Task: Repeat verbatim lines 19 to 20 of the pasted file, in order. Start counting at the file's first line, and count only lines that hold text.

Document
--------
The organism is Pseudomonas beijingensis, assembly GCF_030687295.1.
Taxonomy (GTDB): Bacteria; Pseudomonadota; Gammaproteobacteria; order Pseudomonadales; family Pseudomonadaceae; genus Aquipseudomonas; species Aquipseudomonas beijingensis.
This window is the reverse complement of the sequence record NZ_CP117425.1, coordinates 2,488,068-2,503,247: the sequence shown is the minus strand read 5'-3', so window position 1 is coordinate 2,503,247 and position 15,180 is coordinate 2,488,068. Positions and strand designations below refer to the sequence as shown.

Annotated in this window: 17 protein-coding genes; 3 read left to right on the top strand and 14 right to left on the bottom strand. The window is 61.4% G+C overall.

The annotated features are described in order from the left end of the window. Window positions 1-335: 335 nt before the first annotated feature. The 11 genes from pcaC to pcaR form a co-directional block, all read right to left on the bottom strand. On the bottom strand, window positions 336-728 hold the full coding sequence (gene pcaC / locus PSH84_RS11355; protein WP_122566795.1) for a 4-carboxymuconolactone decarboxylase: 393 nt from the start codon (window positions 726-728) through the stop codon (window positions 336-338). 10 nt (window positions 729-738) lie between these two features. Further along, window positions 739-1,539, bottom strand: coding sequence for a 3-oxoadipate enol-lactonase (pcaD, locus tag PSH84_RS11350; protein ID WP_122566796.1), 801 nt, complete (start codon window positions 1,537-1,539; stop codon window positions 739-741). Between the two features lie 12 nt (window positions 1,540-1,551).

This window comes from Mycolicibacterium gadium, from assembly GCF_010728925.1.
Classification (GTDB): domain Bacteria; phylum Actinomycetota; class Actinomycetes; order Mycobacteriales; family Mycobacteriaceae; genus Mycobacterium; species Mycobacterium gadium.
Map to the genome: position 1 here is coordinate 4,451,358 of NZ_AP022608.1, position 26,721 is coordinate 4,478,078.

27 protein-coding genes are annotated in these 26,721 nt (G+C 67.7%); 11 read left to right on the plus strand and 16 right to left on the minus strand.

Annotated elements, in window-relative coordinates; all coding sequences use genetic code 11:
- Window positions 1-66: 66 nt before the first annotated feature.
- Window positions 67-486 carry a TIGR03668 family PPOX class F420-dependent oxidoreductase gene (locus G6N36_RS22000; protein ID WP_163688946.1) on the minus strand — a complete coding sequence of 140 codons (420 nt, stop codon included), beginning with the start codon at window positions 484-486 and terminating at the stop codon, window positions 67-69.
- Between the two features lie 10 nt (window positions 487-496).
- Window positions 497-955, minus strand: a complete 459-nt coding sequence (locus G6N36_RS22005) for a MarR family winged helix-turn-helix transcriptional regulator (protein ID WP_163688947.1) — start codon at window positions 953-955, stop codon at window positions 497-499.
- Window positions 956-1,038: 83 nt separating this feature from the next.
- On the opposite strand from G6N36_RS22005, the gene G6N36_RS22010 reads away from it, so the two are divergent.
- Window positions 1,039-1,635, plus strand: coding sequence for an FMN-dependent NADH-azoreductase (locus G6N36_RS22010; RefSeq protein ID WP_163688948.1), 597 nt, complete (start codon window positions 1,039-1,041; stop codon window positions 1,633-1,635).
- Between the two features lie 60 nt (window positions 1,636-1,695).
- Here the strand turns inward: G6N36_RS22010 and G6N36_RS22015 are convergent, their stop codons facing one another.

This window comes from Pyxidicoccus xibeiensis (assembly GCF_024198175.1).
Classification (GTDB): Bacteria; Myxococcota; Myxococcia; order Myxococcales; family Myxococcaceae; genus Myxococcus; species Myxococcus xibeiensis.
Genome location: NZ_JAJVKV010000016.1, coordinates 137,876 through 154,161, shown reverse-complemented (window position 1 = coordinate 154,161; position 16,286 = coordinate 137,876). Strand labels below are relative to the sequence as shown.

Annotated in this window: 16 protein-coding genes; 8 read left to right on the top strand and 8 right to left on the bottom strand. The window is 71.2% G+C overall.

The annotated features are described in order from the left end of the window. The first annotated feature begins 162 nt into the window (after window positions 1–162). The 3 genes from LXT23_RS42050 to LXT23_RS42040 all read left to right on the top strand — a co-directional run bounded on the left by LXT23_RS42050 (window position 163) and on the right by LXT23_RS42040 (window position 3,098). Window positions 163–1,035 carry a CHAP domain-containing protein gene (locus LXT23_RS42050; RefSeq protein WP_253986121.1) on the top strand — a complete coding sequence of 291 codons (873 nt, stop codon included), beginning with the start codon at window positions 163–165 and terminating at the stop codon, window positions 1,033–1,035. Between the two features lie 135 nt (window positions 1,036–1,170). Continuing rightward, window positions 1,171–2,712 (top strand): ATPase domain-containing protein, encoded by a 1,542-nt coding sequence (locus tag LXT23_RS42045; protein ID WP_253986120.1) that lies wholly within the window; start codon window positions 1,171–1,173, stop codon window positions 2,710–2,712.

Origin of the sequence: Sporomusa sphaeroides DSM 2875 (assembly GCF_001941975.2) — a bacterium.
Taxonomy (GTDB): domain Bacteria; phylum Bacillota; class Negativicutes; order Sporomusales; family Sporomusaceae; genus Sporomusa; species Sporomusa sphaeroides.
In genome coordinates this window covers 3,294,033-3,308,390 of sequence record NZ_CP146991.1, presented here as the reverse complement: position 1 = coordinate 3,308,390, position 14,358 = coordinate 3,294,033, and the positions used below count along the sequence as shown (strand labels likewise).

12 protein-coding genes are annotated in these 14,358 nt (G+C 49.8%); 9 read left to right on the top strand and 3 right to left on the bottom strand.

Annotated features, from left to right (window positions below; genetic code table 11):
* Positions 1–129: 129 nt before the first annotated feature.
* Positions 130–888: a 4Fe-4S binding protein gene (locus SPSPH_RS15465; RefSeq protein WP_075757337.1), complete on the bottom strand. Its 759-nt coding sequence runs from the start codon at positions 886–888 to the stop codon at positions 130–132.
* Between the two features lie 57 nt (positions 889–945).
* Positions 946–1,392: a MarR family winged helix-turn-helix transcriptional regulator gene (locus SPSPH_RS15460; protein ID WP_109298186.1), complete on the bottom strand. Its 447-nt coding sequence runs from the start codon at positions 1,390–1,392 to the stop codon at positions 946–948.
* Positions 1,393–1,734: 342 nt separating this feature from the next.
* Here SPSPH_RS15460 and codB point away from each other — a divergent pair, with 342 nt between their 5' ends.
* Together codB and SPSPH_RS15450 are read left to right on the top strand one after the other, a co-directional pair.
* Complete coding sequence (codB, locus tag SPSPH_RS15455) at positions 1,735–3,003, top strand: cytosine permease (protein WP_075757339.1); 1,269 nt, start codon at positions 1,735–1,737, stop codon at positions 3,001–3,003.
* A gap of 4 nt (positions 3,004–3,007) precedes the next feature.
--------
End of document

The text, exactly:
- Here the strand turns inward: G6N36_RS22010 and G6N36_RS22015 are convergent, their stop codons facing one another.

This window comes from Pyxidicoccus xibeiensis (assembly GCF_024198175.1).